Furthermore, He transforms the lives and hearts of those who receive salvation through Jesus Christ.
The Father, Son, and Spirit are equal in their divine attributes. Yet each relates to mankind in a different way because He has a specific role. It's very important to understand this distinction: We do not have three gods; we have one God in three persons functioning uniquely and perfectly.
We are halfway through 2016 an the very questions we asked ourselves in 2015 are the same questions we are asking ourselves today, "Why am I Here? This point in my life, this place in my life, this position in my life, this state of my life, it all leads to the question "Why am I Here?" We impose our on positions in life and we chose where we are in life. You can either accept where you are or simply move from here and advance to your true Destiny. I ask you the question, "Why are you Here?"
Question? “Do you ever feel ineffective in prayer?”
True prayer is really a foundation of true ministry. Without regular, fervent prayer, we may produce much activity, but we won’t see lasting spiritual fruit.
Not only that, but our own spiritual growth is dependent on regular communion with the Lord in prayer.
"The power of religion and godliness lives, thrives or dies as closet [private] prayer lives, thrives or dies. Godliness never rises to a higher pitch than when men keep closest to their closets.”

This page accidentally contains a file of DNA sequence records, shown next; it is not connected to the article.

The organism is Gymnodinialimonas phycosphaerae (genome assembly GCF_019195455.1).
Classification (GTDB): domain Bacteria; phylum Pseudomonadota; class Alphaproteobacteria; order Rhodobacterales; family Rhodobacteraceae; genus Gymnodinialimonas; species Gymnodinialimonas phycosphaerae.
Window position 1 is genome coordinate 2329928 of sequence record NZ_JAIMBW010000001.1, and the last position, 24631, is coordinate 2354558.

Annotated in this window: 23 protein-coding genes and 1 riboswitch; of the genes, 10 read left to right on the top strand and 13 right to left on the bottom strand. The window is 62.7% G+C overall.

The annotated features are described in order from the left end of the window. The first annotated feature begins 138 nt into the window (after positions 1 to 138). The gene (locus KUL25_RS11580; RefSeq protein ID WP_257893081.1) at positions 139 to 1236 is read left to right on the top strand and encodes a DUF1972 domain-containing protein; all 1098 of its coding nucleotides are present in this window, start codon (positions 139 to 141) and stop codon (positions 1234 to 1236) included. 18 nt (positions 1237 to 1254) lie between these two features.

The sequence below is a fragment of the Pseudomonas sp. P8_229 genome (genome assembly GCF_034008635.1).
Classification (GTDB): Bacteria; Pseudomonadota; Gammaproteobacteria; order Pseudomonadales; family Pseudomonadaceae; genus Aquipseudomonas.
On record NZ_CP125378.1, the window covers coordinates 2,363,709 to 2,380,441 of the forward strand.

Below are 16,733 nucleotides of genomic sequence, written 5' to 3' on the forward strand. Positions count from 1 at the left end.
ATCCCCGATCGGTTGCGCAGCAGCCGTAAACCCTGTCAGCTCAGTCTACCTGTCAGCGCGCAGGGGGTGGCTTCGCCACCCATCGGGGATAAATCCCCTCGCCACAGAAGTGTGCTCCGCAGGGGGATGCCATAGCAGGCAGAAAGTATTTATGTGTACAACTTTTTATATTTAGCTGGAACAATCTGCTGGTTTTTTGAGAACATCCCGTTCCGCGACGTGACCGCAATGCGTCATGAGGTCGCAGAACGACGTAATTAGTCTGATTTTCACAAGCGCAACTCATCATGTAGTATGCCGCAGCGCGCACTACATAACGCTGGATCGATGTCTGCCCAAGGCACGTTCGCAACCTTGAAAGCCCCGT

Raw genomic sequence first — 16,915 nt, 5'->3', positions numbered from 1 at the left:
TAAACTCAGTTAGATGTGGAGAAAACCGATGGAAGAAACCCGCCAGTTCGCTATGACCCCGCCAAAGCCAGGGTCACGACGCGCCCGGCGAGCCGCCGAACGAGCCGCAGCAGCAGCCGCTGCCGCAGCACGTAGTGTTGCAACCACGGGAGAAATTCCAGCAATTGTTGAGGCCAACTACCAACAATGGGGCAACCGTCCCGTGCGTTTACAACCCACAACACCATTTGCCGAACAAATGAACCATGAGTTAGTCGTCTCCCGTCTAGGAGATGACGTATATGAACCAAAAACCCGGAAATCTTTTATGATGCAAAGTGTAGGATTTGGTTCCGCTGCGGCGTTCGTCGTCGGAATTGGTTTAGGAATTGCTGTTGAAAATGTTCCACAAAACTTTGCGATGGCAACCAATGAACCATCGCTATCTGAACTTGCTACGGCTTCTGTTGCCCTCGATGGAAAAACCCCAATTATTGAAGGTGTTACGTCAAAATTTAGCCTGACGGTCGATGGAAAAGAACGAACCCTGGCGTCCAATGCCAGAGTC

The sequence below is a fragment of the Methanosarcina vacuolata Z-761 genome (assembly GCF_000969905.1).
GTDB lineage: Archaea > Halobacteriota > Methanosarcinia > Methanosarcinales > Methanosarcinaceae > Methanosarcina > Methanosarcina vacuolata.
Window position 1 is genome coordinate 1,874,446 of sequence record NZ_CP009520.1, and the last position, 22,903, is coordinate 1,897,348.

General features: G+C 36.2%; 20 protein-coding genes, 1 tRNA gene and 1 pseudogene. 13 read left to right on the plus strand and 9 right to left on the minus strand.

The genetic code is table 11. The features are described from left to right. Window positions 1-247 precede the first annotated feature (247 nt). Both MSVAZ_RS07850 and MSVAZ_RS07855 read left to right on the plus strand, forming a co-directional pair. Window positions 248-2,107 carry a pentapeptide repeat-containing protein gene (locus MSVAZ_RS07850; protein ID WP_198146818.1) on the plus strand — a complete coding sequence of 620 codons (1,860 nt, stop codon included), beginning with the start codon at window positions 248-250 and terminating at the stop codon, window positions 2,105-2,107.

And yet, if you’re like me, you find yourself often echoing the words of Jesus’ disciples, “Lord, teach us to pray” (Luke 11:1). The full verse says, “And it came to pass that, as he was praying in a certain place, when he ceased, one of his disciples said unto him, Lord, teach us to pray, as John also taught his disciples. (Luke 11:1)
Recorded in the very verse with the disciples’ request we learn three attributes of Christ’s prayer life:
“…as he was praying…”
That the disciples would find Christ praying is no surprise. Not only did He sometimes spend complete nights in prayer (Luke 6:12) and often rise early to pray (Mark 1:35), but Jesus’ life was a state of continual communication with the Father.
“…in a certain place…”
It seems Jesus had designated places where He would go to pray. Just before Calvary, Judas knew he could find Jesus in the Mount of Olives at the garden where he frequented as a prayer place (Luke 22:39).